Marshall Jevons on Murder and Microeconomics

Marshall Jevons is the mystery fiction team of William Breit and Kenneth G. Elzinga, professors of economics at Trinity University and the University of Virginia, respectively. Together they have authored three mystery books: Murder at the Margin, The Fatal Equilibrium, and A Deadly Indifference. The central character of these novels is Henry Spearman. Spearman relies on economic thinking to solve crimes–a distinction that places him in the pantheon of such fictional investigators as Father Brown, Miss Marple, Hercule Poirot, and Rabbi Small.


MURDER AT THE MARGIN

Cinnamon Bay Plantation on lush, tropical St. John was the ideal Caribbean island getaway: or so it seemed. But for distinguished Harvard economist Henry Spearman, long overdue for R & R, it offered diversion of a decidedly different sort and one he'd hardly anticipated: murder.

It couldn't have happened to a nicer guy. Prickly and priggish, Gen. Hudson T. Decker (Ret.) may have been a Cinnamon Bay regular, but he'd managed to alienate fellow guests and a lot of townspeople over the years. Suddenly, before the local inspector has assembled a suspect list, there is a mysterious drowning and a second murder, this time a former U.S. Supreme Court justice. Prime suspects abound: a liberal professor of divinity, a vengeful wife, an alleged girlfriend, and a handful of angry local activists.

While the island police force is mired in an investigation that leads everywhere and nowhere, the diminutive, balding Spearman, who likes nothing better than to train his curiosity on human behavior, conducts and investigation of his own, one governed by rather different laws–those of economics. Theorizing, hypothesizing, Spearman sets himself on the trail of the killer as it twists from the postcard-perfect beaches and manicured lawns of a premier resort to the bustling old port of Charlotte Amalie to the densely forested hiking paths with their perilous drops to a barren, deserted cay offshore.

Now available in a new critical edition, Marshall Jevon's Murder at the Margin was first published in 1978, when it marked the debut of Henry Spearman.


THE FATAL EQUILIBRIUM

Dennis Gossen is dead, an apparent suicide, after his career in economics has been cut short by the Harvard Promotion and Tenure Committee. When two members of that committee are killed, Gossen's fiancée, Melissa Shannon, finds herself indicted for murder. Once again, Henry Spearman, Professor of Economics at Harvard, finds himself on the track of a murder and once again Marshall Jevons presents his readers with a captivating murder mystery riddle.

Was it Morrison Bell, mathematics star, inventor of devices to defeat the squirrels in his birdfeeders? Or was it owl-like Oliver Wu, the distinguished sociologist who harbors deep resentments? Was it Valerie Danzig, supposedly former "item" with Dennis Gossen? Or maybe Foster Barrett, gourmet Harvard classicist? What about Christolph Burckhardt, infatuated employer of Gossen's fiancée? Or Sophia Ustinov, Russian emigré, lover of American poetry and Borzoi hounds? Three lives come to an end. And when Spearman begins to piece it together, the murder and Henry find themselves face to face on a luxury liner in a storm at sea in the fourth and final Fatal Equilibrium.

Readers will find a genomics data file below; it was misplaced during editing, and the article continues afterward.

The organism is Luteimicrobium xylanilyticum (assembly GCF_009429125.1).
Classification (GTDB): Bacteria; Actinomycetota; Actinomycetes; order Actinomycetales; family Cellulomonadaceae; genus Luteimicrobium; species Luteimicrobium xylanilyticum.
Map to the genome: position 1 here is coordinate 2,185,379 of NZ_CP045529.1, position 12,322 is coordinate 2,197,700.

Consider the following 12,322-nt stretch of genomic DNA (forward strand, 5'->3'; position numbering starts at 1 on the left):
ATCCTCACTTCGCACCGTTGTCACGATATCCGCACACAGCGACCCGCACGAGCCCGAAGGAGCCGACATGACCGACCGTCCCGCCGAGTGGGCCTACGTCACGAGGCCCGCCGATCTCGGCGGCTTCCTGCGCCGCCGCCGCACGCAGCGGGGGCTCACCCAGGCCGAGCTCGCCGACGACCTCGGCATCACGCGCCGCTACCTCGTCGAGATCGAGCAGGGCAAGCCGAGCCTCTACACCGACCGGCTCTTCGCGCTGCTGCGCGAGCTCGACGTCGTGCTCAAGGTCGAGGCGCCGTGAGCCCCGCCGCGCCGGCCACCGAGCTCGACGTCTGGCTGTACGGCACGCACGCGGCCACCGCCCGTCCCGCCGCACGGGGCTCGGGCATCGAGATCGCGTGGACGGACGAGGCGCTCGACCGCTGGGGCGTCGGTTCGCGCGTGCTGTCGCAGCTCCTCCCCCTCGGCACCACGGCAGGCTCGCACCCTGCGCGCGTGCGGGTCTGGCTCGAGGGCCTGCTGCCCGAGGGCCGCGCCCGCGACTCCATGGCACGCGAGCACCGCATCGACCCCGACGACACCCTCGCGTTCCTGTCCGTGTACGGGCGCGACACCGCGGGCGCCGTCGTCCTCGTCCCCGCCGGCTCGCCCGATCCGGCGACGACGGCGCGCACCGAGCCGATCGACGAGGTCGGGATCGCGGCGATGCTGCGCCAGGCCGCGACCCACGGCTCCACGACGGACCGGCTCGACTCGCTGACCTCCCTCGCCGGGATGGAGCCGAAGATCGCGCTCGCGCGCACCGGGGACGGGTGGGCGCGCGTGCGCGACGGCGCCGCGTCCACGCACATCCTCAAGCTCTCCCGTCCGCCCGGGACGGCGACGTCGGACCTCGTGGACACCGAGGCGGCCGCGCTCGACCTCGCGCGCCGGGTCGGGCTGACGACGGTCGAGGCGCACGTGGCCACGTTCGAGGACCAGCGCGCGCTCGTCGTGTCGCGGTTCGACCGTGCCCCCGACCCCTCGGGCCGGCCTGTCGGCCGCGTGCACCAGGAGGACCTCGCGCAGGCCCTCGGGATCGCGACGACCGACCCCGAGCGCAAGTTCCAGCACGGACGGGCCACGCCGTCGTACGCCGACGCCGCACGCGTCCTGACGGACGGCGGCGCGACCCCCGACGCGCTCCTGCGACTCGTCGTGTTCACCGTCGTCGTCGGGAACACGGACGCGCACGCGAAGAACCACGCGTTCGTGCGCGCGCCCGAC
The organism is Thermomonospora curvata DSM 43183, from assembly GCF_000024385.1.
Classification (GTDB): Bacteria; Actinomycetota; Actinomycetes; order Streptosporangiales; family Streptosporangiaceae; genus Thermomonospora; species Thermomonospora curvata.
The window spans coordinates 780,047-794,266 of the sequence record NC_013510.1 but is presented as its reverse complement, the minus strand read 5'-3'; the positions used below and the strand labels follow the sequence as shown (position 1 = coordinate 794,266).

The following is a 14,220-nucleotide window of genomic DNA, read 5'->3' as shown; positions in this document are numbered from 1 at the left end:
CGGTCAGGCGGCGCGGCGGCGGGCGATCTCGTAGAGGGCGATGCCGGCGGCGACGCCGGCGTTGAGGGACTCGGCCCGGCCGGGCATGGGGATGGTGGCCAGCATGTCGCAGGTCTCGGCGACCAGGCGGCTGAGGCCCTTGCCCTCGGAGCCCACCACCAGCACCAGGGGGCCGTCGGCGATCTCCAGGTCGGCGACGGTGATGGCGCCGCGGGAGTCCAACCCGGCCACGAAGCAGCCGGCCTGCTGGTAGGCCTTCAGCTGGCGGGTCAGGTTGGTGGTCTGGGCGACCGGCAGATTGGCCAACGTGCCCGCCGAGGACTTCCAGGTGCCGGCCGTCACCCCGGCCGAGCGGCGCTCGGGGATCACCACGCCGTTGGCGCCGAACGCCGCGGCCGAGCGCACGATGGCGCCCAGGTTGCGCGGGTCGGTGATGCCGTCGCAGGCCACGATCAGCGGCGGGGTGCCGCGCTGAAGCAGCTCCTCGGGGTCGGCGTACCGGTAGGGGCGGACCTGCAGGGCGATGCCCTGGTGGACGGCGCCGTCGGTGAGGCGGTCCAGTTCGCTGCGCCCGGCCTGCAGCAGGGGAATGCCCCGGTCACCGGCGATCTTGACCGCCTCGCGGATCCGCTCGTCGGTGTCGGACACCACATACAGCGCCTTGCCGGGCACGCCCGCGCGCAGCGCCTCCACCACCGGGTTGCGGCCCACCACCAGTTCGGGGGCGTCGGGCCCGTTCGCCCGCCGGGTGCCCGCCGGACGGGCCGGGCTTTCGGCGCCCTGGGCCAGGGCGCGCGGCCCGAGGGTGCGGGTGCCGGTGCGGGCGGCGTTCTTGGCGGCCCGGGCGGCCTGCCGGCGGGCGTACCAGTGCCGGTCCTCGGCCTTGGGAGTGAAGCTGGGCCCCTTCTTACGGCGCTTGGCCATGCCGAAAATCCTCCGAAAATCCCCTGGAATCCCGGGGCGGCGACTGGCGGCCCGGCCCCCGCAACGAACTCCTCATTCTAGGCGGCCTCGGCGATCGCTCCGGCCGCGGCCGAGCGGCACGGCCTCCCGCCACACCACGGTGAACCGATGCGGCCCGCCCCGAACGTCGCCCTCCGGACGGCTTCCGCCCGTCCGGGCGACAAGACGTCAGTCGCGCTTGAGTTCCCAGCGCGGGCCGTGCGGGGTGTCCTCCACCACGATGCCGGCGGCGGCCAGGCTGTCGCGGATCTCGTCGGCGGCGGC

For the reader who follows the clues, the solution to this conundrum is, as usual in the best of this genre, elementary. The difference in this case is that it is elementary economics. The Fatal Equilibrium is a mystery novel that provides a grasp of basic economics on the way to finding out whodunit. Its predecessor, Murder at the Margin, has already achieved a cult following. In a review of Jevons's earlier book, The Wall Street Journal remarked that "if there is a more painless way to learn economic principles, scientists must have recently discovered how to implant them in ice cream."


A DEADLY INDIFFERENCE

The most ingenious of amateur sleuths–Harvard professor Henry Spearman, who uses economics to size up every situation–is back as he plunges into his most puzzling and dangerous adventure yet.

Spearman and his wife Pidge are on an unusual mission. They are in Cambridge, England to scout out the most famous house in economic science: Balliol Croft, the former dwelling place of Professor Alfred Marshall, John Maynard Keynes' teacher and the fount of modern economic theory. A foundation headed by Chicago entrepreneur Morris Fain hopes to turn Marshall's home into an institute for the study of free enterprise.

It soon becomes clear that someone is intent on keeping Fain–and others–from acquiring Balliol Croft. The shocking and bizarre murder of Nigel Hart, the Master of Bishop's College, and the mysterious events leading up to this crime makes it clear that any attempt to acquire Alfred Marshall's residence is risky business. When a second corpse turns up, the body of a young woman who had connections with Balliol Croft in the past, Henry Spearman is jolted into realizing that not only Fain's life but also his own is in peril.

Using economic theory in the thoroughly engaging ways, the sleuthing professor investigates murder against the incongruent background of the gothic spires and heraldic emblems of King's College Chapel, punts gliding on the River Cam, and students emerging from the portals of ancient college quadrangles. As he unravels the deadly events at Cambridge, Spearman finds himself face to face with the most diabolical killer of his experience.


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